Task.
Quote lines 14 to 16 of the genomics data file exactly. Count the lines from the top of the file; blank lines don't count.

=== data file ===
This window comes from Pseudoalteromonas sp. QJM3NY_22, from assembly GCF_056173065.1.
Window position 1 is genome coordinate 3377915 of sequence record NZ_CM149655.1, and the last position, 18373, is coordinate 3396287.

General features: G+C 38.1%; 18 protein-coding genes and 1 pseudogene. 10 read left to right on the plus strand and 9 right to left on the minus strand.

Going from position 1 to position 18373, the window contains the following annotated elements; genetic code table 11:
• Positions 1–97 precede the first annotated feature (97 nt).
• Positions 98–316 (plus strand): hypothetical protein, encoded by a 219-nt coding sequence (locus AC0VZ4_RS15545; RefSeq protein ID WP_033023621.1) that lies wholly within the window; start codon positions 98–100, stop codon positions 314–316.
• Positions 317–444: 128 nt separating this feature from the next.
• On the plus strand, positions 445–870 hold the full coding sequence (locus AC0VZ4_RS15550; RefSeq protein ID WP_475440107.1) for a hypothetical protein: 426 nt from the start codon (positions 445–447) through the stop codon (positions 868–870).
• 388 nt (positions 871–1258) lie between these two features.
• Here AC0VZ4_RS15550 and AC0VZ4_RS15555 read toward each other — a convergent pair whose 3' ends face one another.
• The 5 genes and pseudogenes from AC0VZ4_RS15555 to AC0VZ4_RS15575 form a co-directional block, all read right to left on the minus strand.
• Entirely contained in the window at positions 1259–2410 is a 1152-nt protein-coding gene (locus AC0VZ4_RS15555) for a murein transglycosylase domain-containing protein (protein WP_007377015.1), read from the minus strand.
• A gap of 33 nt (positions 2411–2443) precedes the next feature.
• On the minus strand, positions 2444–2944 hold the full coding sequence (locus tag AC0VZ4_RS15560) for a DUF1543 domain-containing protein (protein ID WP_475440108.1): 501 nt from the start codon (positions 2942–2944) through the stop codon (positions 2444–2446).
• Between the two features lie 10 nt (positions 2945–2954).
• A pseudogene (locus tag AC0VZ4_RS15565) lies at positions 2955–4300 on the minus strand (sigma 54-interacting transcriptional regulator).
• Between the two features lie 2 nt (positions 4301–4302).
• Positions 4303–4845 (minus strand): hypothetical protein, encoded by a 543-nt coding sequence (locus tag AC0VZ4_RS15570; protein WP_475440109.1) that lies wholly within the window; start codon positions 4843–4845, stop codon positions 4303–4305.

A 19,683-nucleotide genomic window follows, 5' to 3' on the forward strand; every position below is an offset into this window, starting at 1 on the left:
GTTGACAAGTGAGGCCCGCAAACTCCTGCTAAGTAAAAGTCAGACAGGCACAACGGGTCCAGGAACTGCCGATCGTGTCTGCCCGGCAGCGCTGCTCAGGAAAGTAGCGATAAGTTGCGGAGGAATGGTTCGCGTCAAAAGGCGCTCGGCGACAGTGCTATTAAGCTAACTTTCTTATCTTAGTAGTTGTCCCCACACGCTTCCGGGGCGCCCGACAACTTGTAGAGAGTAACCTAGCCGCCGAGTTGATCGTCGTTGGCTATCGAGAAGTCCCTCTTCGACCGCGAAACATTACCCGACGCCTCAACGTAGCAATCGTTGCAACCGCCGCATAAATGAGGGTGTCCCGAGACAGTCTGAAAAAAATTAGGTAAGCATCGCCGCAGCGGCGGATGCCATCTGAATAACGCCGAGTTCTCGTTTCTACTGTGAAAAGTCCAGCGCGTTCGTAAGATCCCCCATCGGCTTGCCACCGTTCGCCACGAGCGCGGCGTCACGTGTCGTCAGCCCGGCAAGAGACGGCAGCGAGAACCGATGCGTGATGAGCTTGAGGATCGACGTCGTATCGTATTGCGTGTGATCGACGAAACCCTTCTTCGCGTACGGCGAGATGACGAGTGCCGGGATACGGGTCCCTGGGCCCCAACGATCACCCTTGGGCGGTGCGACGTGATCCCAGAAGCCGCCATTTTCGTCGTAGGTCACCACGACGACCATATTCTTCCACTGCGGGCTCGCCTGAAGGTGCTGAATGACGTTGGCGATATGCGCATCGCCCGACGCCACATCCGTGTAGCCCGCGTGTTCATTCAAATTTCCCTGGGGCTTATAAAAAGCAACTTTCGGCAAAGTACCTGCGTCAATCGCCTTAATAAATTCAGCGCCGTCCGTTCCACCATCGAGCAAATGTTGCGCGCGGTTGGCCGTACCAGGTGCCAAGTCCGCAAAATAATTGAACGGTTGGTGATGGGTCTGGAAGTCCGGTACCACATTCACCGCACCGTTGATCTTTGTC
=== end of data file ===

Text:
• On the minus strand, positions 2444–2944 hold the full coding sequence (locus tag AC0VZ4_RS15560) for a DUF1543 domain-containing protein (protein ID WP_475440108.1): 501 nt from the start codon (positions 2942–2944) through the stop codon (positions 2444–2446).
• Between the two features lie 10 nt (positions 2945–2954).
• A pseudogene (locus tag AC0VZ4_RS15565) lies at positions 2955–4300 on the minus strand (sigma 54-interacting transcriptional regulator).